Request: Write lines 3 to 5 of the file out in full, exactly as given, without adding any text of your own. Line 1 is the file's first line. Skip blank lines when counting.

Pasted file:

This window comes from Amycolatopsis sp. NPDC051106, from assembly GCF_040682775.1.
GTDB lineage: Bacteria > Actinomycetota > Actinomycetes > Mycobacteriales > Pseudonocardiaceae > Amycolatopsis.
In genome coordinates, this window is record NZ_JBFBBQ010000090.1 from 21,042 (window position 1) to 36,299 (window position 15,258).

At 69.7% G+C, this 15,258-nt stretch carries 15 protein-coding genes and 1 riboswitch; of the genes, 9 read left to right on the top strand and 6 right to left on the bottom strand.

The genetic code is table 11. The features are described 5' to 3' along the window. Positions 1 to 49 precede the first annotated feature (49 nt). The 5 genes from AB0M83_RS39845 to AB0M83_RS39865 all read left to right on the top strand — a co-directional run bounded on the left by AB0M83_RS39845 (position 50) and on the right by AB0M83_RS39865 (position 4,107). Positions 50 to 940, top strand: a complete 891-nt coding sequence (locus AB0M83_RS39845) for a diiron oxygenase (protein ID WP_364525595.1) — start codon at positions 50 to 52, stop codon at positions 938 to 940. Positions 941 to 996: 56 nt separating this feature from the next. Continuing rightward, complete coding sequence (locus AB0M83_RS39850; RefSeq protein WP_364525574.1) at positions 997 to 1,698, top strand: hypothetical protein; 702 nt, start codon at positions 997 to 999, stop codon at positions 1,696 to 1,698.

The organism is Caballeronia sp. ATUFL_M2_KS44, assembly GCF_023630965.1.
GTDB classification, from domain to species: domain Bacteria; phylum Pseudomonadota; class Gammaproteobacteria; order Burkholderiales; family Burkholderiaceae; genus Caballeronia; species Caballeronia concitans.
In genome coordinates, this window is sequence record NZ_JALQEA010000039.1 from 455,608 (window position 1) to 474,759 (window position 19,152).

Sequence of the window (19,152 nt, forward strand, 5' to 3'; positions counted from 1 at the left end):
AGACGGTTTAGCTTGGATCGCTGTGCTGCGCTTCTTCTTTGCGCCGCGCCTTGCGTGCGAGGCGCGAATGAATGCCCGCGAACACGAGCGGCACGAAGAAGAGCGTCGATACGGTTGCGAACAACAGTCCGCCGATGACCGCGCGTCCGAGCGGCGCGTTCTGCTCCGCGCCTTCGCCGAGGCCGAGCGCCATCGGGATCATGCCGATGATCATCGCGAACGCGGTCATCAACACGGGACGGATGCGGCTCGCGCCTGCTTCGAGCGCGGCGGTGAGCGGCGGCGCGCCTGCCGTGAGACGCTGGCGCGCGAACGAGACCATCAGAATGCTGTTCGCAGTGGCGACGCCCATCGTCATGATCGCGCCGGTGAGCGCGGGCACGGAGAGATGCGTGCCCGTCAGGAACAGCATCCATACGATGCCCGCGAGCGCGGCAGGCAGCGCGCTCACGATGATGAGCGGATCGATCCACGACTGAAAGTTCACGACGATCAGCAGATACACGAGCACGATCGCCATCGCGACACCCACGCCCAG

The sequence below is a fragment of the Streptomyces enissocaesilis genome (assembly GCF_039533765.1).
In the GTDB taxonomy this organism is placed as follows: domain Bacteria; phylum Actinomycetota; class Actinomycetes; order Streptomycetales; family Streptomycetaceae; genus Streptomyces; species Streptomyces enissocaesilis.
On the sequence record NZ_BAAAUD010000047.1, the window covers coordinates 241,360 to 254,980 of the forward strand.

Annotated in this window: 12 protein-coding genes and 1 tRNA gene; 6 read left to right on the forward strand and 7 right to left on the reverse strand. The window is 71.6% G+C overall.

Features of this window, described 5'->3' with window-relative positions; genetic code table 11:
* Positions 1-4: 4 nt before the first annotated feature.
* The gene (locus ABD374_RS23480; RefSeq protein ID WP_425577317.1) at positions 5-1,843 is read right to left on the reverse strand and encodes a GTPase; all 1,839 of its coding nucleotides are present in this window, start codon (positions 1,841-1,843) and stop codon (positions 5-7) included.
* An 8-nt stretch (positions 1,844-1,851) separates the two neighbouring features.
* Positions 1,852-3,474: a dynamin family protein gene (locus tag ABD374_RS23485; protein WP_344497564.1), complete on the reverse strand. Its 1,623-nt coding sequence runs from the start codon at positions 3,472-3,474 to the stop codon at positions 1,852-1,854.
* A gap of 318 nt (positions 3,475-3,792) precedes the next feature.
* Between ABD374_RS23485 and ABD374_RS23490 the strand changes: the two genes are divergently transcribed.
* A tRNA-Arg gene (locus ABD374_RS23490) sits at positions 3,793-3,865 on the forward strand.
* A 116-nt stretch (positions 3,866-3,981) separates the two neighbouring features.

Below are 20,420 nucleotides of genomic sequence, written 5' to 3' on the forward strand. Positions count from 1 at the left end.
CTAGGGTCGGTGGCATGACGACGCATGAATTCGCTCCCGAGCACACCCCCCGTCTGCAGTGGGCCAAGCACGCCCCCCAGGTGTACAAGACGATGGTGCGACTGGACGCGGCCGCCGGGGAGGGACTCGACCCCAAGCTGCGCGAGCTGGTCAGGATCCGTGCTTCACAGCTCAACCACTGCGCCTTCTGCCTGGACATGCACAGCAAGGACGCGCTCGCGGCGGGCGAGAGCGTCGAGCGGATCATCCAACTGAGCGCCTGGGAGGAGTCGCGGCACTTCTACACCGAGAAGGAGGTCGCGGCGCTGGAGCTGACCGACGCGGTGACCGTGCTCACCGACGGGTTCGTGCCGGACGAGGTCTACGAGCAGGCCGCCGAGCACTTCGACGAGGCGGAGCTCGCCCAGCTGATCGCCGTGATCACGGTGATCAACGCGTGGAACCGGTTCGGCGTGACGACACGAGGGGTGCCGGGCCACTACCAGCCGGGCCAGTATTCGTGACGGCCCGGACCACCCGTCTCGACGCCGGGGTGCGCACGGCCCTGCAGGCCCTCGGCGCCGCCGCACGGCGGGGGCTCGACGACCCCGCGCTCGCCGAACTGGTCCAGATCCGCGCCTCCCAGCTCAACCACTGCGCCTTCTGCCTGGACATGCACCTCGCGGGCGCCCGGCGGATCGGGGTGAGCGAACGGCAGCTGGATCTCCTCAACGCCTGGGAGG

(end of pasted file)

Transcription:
In genome coordinates, this window is record NZ_JBFBBQ010000090.1 from 21,042 (window position 1) to 36,299 (window position 15,258).

At 69.7% G+C, this 15,258-nt stretch carries 15 protein-coding genes and 1 riboswitch; of the genes, 9 read left to right on the top strand and 6 right to left on the bottom strand.

The genetic code is table 11. The features are described 5' to 3' along the window. Positions 1 to 49 precede the first annotated feature (49 nt). The 5 genes from AB0M83_RS39845 to AB0M83_RS39865 all read left to right on the top strand — a co-directional run bounded on the left by AB0M83_RS39845 (position 50) and on the right by AB0M83_RS39865 (position 4,107). Positions 50 to 940, top strand: a complete 891-nt coding sequence (locus AB0M83_RS39845) for a diiron oxygenase (protein ID WP_364525595.1) — start codon at positions 50 to 52, stop codon at positions 938 to 940. Positions 941 to 996: 56 nt separating this feature from the next. Continuing rightward, complete coding sequence (locus AB0M83_RS39850; RefSeq protein WP_364525574.1) at positions 997 to 1,698, top strand: hypothetical protein; 702 nt, start codon at positions 997 to 999, stop codon at positions 1,696 to 1,698.